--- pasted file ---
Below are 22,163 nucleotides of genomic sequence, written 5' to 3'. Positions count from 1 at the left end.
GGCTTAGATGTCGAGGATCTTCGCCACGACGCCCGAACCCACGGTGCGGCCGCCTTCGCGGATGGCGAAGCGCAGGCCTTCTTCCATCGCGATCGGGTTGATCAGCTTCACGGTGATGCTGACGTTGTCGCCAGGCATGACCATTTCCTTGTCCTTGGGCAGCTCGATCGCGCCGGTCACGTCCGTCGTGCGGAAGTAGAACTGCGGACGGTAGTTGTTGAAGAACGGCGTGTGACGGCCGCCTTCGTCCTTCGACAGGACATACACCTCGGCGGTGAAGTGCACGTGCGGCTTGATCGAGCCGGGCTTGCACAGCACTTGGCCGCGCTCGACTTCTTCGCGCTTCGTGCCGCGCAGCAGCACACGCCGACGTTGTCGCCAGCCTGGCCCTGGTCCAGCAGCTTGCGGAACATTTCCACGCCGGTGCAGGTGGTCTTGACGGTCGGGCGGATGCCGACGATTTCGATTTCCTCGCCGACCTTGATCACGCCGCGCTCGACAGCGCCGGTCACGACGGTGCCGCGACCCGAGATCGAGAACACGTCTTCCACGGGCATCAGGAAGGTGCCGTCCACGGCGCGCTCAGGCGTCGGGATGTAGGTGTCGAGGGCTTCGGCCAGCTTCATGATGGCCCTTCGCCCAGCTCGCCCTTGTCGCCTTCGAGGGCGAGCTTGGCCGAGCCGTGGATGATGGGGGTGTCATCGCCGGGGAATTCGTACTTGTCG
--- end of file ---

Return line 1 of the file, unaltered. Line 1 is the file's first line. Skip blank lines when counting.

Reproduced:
Below are 22,163 nucleotides of genomic sequence, written 5' to 3'. Positions count from 1 at the left end.